Colorado legalized marijuana, and neighboring states Nebraska and Oklahoma filed a motion with the Supreme Court to complain that this was a violation of federal law. On Monday, the Supreme Court, which has original jurisdiction over disputes between states, declined to accept the case without comment.
Well, almost without comment.
Justice Thomas had some comments, which he expressed in a dissent to the court’s decision not to accept the case of Nebraska and Oklahoma v. Colorado. The court’s refusal applies to a legal matter “On Motion For Leave to File a Bill of Complaint." Justice Thomas was joined by Justice Alito in his dissent but clearly no one else on the court.
Justice Thomas acknowledged that the court has discretion to hear or not to hear cases for which it has original jurisdiction (cases that the Constitution requires go directly to the Supreme Court for adjudication) but conceded that “whatever the merit of the plaintiff States’ claims, we should let this complaint proceed further rather than denying leave without so much as a word of explanation.”
But that indeed is what the Supreme Court did. Their silence, though, speaks volumes.
In his dissent, Thomas laid out the basic argument made by Nebraska and Colorado.
The federal Controlled Substances Act (CSA) prohibits the manufacture, distribution, dispensing and sale of marijuana in a “comprehensive regime to combat . . . traffic in illicit drugs.” Despite this, the State of Colorado passed Amendment 64 in 2012 to legalize the “recreational use of marijuana.” The amendment exempts certain uses of marijuana from state criminal prohibitions and provides for “licensing procedures for marijuana establishments.” The legislature is also required to “enact a tax for sales of marijuana from cultivation facilities to manufacturing facilities and retail stores.”
In December 2014, Nebraska and Oklahoma filed their motion with the Supreme Court. They allege that Amendment 64 violates federal law and increased drug trafficking in their territories, requiring them to spend more money to “combat the increased trafficking and transportation of marijuana.” These two states sought a judgment from the Supreme Court that the CSA “pre-empts certain of Amendment 64’s licensing, regulation, and taxation provisions and an injunction barring their implementation.”
In other words, Nebraska and Oklahoma wanted the Supreme Court to shut down the marijuana industry in Colorado as a violation of the Controlled Substances Act—and shut it down in a way that would shut down legalized marijuana commerce in any other state and prevent any other state from legalizing marijuana.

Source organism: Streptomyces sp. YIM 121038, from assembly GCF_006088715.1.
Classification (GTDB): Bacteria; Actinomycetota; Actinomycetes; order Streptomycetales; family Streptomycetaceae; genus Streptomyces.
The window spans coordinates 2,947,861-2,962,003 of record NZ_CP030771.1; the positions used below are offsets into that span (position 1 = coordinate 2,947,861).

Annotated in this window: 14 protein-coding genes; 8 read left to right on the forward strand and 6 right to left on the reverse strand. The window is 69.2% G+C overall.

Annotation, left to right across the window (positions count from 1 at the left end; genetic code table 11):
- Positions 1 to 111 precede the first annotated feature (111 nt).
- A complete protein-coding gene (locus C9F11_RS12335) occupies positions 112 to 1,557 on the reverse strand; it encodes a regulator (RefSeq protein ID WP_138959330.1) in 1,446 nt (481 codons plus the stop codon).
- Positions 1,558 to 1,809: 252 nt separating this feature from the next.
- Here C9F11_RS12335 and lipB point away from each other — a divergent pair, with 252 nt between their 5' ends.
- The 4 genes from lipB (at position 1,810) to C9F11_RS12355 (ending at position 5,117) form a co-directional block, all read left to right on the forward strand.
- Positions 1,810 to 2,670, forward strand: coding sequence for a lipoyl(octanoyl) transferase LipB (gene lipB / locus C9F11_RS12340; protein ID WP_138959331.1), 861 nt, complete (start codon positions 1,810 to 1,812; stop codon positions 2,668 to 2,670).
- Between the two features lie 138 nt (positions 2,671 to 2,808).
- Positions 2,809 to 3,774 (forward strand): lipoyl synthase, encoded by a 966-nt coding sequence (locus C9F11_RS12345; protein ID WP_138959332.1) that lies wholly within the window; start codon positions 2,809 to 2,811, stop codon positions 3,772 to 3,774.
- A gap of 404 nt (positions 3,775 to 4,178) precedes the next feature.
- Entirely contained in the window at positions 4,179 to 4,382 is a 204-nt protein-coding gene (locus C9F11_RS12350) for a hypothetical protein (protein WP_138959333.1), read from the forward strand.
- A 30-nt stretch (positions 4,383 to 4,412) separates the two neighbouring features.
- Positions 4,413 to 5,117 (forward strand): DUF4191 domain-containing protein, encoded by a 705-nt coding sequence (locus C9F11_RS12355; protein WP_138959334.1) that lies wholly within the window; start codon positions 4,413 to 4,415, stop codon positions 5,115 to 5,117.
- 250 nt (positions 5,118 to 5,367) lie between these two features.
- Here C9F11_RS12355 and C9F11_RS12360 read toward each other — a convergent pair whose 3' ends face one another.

And the Supreme Court refused to accept the case.
As Thomas explained, “The plaintiff States have alleged significant harms to their sovereign interests caused by another State.”
The Constitution gives the Supreme Court authority to adjudicate “a controversy between two or more states.” But it is up to the court to decide if such controversy should be adjudicated. In this case, they decided that the alleged harms were not significant, or credible enough, for them to hear more about them in formal proceedings.
A month ago, Oklahoma’s Attorney General Doug Peterson wrote in the National Review that “Colorado’s Marijuana Regime is an Affront to Federalism and the Rule of Law."
Peterson argues that “Colorado’s regulatory scheme, coupled with federal inaction, effectively renders the CSA a nullity when it comes to marijuana.” Oklahoma and Nebraska argue that federal law is the supreme law of the land, a concept based on a provision of the supremacy clause of the Constitution. Consequently, Peterson argues that “Should the Court decline to hear our case, Big Marijuana and the states with which it cooperates will take it as a sign that federal drug laws do not matter and that the supremacy clause can be selectively applied.”
However, Big Marijuana isn’t behind Amendment 64 in Colorado or other legalization initiatives. Voters are, including many marijuana consumers, as well as non-users. However, Peterson and his colleagues interpret state-level marijuana legalization initiatives, the Supreme Court, so far, appears to believe otherwise. That’s good news for democracy, and a green light for marijuana legalization at the state level to continue.
(Photo Courtesy of WIBW)